Spanish judge vetoes cash-strapped town’s plan to grow pot

Rasquera (Spain), June 1 (IANS/EFE) This small farming community in northeastern Spain cannot create a cannabis plantation to help pay off its 1.3 million euro ($1.7 million) municipal debt, a judge ruled Friday.

Spain permits private consumption and cultivation of marijuana, which is used for medicinal purposes by some who suffer from chronic pain.

Officials in Rasquera, a town of fewer than 1,000 people, adopted the cannabis-growing plan in February 2012.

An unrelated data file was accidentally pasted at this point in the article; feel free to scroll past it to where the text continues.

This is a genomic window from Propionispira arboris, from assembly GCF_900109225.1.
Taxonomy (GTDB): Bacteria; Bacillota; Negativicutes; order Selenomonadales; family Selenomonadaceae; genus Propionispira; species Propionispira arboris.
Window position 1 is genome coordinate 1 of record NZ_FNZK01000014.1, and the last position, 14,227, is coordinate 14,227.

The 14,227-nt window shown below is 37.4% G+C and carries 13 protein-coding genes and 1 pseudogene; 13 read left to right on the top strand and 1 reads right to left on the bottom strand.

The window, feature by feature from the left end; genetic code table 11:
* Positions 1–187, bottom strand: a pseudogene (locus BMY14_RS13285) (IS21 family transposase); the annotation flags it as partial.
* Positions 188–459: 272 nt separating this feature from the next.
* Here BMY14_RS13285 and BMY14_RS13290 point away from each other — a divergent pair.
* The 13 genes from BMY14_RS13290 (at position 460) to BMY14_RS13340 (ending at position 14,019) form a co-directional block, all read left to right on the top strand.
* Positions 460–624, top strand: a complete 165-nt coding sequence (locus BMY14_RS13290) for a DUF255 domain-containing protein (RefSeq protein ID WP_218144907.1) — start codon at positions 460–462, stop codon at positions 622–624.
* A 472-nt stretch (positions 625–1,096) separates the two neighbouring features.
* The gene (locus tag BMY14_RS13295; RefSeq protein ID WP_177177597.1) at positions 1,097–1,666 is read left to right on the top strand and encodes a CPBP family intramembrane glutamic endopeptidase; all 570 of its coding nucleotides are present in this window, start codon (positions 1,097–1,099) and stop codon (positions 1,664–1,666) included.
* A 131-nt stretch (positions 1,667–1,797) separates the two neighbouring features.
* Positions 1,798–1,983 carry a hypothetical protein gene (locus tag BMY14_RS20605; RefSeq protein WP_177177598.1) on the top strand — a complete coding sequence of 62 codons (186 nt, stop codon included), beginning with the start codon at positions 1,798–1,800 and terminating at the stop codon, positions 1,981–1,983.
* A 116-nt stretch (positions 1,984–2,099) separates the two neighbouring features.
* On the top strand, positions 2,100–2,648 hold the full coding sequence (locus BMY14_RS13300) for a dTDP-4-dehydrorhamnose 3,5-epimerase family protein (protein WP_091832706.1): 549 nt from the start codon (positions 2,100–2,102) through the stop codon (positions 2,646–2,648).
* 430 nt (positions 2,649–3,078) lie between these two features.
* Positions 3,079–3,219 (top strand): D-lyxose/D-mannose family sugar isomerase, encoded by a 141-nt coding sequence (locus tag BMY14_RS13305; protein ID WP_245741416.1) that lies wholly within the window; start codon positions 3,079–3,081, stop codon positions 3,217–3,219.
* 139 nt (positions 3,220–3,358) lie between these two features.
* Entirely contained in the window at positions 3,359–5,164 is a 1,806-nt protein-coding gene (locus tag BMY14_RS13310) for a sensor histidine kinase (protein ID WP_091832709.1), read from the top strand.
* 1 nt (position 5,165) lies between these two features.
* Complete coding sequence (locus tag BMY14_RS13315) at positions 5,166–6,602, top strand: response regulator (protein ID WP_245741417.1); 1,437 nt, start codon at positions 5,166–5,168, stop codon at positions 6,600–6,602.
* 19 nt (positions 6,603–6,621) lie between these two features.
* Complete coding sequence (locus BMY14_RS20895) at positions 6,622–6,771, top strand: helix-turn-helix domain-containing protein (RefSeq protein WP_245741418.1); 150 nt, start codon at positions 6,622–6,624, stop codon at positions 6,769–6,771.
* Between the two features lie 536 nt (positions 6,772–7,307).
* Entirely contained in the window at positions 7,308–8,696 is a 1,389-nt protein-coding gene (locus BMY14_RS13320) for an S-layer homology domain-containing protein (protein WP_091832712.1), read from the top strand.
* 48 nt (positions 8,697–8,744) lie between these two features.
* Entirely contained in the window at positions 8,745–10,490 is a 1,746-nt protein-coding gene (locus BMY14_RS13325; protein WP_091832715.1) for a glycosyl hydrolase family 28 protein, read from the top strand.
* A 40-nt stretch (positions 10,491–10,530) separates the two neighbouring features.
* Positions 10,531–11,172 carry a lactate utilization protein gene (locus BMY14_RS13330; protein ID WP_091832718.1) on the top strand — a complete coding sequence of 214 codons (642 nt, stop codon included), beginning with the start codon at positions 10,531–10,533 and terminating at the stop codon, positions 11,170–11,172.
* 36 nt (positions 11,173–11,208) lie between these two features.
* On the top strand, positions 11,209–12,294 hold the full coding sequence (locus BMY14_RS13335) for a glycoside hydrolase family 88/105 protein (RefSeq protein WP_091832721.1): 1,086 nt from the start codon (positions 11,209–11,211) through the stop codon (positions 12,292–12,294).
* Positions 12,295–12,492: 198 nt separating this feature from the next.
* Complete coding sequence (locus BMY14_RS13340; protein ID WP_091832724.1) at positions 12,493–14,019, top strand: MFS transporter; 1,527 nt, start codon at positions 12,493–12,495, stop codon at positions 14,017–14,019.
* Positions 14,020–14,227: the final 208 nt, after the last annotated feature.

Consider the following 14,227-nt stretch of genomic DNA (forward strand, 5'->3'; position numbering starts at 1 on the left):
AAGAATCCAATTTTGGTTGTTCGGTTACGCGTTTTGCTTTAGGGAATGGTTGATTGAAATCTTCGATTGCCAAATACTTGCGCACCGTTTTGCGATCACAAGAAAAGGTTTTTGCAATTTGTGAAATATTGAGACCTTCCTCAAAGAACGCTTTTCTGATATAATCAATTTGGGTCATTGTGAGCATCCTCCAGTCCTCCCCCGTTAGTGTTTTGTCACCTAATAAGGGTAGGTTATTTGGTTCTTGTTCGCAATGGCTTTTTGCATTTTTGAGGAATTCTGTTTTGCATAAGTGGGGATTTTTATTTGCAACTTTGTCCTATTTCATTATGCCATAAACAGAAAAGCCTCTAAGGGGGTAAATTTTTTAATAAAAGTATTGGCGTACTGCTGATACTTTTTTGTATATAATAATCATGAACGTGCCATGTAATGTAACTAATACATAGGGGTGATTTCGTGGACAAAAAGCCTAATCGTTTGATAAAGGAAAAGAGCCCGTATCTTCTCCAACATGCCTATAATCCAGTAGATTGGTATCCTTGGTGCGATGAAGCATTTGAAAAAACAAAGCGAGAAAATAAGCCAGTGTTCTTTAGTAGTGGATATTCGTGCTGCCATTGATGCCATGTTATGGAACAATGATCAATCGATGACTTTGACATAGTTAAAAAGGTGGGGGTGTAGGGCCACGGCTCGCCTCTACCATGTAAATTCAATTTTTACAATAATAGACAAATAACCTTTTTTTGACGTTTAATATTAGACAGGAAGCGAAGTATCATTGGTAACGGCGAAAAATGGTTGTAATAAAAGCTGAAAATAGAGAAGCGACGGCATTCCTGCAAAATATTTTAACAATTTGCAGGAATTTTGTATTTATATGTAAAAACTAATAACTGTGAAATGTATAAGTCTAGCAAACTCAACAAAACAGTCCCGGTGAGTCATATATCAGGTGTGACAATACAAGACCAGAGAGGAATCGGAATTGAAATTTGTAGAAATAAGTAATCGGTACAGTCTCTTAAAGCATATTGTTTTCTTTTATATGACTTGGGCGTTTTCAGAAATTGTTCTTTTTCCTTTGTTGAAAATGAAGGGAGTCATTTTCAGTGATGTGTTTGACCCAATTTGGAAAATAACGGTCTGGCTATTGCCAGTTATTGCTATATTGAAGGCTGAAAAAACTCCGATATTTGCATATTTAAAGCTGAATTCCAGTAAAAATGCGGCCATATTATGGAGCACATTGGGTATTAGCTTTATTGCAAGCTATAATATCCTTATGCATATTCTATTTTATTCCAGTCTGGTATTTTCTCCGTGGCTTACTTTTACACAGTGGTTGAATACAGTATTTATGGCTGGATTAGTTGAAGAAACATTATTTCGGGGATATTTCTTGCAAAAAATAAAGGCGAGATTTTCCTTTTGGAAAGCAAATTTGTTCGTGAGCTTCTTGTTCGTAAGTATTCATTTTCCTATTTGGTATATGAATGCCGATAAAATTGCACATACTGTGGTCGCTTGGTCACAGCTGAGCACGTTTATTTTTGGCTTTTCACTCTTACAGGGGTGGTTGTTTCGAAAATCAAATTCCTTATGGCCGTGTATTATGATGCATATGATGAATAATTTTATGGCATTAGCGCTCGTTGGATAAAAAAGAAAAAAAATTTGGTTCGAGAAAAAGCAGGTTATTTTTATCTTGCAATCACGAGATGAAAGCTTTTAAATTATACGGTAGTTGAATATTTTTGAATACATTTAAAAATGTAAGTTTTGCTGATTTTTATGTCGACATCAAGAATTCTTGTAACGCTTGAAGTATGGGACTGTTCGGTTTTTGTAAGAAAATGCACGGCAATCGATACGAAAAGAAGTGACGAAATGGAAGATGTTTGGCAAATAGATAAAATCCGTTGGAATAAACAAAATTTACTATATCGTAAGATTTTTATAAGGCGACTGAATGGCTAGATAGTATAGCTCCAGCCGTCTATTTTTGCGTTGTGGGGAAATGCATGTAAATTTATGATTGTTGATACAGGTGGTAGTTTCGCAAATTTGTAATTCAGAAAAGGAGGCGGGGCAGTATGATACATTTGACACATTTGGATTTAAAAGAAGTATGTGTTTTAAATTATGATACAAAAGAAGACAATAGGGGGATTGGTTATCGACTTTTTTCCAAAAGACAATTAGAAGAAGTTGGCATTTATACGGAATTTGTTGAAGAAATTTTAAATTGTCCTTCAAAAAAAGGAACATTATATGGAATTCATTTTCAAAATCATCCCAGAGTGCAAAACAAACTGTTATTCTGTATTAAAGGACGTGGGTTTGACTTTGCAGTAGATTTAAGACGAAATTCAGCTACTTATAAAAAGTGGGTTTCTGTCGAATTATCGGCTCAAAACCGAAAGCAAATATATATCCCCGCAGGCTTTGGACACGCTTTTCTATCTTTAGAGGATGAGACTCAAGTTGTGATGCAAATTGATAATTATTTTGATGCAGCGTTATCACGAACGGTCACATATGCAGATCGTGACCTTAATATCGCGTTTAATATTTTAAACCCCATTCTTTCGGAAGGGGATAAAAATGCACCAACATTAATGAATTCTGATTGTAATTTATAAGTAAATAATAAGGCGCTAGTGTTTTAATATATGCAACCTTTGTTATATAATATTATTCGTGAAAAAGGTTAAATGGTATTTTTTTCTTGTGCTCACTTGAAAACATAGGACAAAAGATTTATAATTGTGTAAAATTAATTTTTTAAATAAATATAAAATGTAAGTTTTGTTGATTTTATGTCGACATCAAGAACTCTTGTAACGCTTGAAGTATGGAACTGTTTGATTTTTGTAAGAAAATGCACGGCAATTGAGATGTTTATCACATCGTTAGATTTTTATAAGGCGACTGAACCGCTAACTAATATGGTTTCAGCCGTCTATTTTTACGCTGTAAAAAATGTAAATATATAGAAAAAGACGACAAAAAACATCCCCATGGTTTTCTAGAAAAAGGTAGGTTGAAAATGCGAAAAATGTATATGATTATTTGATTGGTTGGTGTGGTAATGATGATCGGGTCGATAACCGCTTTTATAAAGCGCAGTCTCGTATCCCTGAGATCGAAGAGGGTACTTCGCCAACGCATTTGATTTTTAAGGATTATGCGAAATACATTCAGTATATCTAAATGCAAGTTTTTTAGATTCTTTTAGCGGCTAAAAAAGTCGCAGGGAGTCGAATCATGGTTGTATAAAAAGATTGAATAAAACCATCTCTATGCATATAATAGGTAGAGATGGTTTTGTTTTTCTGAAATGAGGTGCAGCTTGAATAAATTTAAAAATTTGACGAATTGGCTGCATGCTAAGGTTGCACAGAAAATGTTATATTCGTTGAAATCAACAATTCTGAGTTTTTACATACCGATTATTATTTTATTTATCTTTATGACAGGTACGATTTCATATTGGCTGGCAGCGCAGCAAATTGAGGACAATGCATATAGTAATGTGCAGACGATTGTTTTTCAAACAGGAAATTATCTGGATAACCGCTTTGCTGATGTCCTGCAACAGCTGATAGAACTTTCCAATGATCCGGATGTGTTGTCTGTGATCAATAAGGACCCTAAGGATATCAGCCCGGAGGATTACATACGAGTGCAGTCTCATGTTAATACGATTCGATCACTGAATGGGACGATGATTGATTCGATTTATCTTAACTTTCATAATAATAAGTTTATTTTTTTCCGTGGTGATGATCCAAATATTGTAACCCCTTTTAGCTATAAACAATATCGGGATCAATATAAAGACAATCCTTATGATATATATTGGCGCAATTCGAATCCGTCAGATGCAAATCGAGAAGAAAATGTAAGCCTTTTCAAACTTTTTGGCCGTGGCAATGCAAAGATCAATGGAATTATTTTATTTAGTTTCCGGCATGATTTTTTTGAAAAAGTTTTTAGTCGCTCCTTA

The initiative called for creating a municipal enterprise to forge a partnership with the Barcelona Association for Personal Consumption of Cannabis to grow pot, a project Rasquera’s administration expected to create 40 jobs and generate 1.33 million euros ($1.78 million) over two years.

Government attorneys subsequently filed a court challenge to the plan, leading to the decision announced Friday.

“The economic interest and the grave economic situation of a municipal administration cannot be included in the concept of public interest,” Judge Rosa Maria Muñoz Rodon said in quashing the initiative.

“We had the hope that after so much time awaiting the verdict, the arguments expressed would have more quality,” Rasquera Mayor Bernat Pellisa said, announcing plans to appeal the ruling.



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